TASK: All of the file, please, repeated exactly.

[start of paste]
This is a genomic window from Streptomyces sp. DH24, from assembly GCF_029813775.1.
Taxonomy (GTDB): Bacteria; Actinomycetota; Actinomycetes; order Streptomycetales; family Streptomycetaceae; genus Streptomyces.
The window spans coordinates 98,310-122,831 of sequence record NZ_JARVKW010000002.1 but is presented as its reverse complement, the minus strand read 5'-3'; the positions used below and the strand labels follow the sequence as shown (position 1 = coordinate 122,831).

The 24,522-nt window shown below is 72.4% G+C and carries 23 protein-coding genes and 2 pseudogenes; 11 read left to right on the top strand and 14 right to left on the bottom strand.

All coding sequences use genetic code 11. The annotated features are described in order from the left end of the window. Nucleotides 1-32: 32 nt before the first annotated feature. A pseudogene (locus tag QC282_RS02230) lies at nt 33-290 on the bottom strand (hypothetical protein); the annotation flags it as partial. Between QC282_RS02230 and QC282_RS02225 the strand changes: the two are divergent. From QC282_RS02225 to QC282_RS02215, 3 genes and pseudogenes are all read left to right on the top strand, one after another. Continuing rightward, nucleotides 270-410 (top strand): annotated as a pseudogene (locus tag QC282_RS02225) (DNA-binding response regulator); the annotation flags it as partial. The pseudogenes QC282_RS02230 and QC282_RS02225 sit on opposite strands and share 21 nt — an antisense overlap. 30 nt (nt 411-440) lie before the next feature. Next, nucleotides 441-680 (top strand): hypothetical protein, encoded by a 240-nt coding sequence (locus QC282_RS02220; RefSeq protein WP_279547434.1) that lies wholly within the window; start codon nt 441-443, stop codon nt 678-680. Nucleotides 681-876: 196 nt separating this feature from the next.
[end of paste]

This is a genomic window from Streptomyces sp. DH24, from assembly GCF_029813775.1.
Taxonomy (GTDB): Bacteria; Actinomycetota; Actinomycetes; order Streptomycetales; family Streptomycetaceae; genus Streptomyces.
The window spans coordinates 98,310-122,831 of sequence record NZ_JARVKW010000002.1 but is presented as its reverse complement, the minus strand read 5'-3'; the positions used below and the strand labels follow the sequence as shown (position 1 = coordinate 122,831).

The 24,522-nt window shown below is 72.4% G+C and carries 23 protein-coding genes and 2 pseudogenes; 11 read left to right on the top strand and 14 right to left on the bottom strand.

All coding sequences use genetic code 11. The annotated features are described in order from the left end of the window. Nucleotides 1-32: 32 nt before the first annotated feature. A pseudogene (locus tag QC282_RS02230) lies at nt 33-290 on the bottom strand (hypothetical protein); the annotation flags it as partial. Between QC282_RS02230 and QC282_RS02225 the strand changes: the two are divergent. From QC282_RS02225 to QC282_RS02215, 3 genes and pseudogenes are all read left to right on the top strand, one after another. Continuing rightward, nucleotides 270-410 (top strand): annotated as a pseudogene (locus tag QC282_RS02225) (DNA-binding response regulator); the annotation flags it as partial. The pseudogenes QC282_RS02230 and QC282_RS02225 sit on opposite strands and share 21 nt — an antisense overlap. 30 nt (nt 411-440) lie before the next feature. Next, nucleotides 441-680 (top strand): hypothetical protein, encoded by a 240-nt coding sequence (locus QC282_RS02220; RefSeq protein WP_279547434.1) that lies wholly within the window; start codon nt 441-443, stop codon nt 678-680. Nucleotides 681-876: 196 nt separating this feature from the next.